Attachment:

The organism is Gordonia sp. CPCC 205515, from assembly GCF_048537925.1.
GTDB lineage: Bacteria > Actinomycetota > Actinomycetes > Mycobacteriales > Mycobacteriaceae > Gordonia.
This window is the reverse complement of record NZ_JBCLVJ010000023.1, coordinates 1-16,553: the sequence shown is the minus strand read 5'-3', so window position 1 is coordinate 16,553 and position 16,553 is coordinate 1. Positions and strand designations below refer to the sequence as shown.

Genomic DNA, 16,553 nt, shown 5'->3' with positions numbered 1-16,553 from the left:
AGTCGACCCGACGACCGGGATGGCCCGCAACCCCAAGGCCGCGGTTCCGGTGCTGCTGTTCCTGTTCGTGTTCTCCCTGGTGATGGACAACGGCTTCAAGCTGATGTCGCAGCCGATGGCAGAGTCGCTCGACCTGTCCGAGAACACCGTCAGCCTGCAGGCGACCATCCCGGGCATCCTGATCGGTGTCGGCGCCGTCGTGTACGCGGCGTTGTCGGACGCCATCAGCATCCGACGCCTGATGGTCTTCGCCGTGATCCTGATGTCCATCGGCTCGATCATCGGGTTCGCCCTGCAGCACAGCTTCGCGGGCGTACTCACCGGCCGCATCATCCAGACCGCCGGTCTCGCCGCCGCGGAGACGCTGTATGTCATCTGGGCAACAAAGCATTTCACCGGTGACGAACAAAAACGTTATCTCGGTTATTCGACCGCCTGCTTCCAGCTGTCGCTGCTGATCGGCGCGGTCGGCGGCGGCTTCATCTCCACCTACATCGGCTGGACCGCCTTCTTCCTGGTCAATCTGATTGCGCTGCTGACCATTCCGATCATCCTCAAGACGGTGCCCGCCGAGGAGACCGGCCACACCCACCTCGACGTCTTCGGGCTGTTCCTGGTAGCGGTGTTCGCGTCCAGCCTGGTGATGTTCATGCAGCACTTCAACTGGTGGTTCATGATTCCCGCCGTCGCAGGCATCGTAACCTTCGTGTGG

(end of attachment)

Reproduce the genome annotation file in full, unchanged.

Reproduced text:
The organism is Gordonia sp. CPCC 205515, from assembly GCF_048537925.1.
GTDB lineage: Bacteria > Actinomycetota > Actinomycetes > Mycobacteriales > Mycobacteriaceae > Gordonia.
This window is the reverse complement of record NZ_JBCLVJ010000023.1, coordinates 1-16,553: the sequence shown is the minus strand read 5'-3', so window position 1 is coordinate 16,553 and position 16,553 is coordinate 1. Positions and strand designations below refer to the sequence as shown.

Genomic DNA, 16,553 nt, shown 5'->3' with positions numbered 1-16,553 from the left:
AGTCGACCCGACGACCGGGATGGCCCGCAACCCCAAGGCCGCGGTTCCGGTGCTGCTGTTCCTGTTCGTGTTCTCCCTGGTGATGGACAACGGCTTCAAGCTGATGTCGCAGCCGATGGCAGAGTCGCTCGACCTGTCCGAGAACACCGTCAGCCTGCAGGCGACCATCCCGGGCATCCTGATCGGTGTCGGCGCCGTCGTGTACGCGGCGTTGTCGGACGCCATCAGCATCCGACGCCTGATGGTCTTCGCCGTGATCCTGATGTCCATCGGCTCGATCATCGGGTTCGCCCTGCAGCACAGCTTCGCGGGCGTACTCACCGGCCGCATCATCCAGACCGCCGGTCTCGCCGCCGCGGAGACGCTGTATGTCATCTGGGCAACAAAGCATTTCACCGGTGACGAACAAAAACGTTATCTCGGTTATTCGACCGCCTGCTTCCAGCTGTCGCTGCTGATCGGCGCGGTCGGCGGCGGCTTCATCTCCACCTACATCGGCTGGACCGCCTTCTTCCTGGTCAATCTGATTGCGCTGCTGACCATTCCGATCATCCTCAAGACGGTGCCCGCCGAGGAGACCGGCCACACCCACCTCGACGTCTTCGGGCTGTTCCTGGTAGCGGTGTTCGCGTCCAGCCTGGTGATGTTCATGCAGCACTTCAACTGGTGGTTCATGATTCCCGCCGTCGCAGGCATCGTAACCTTCGTGTGG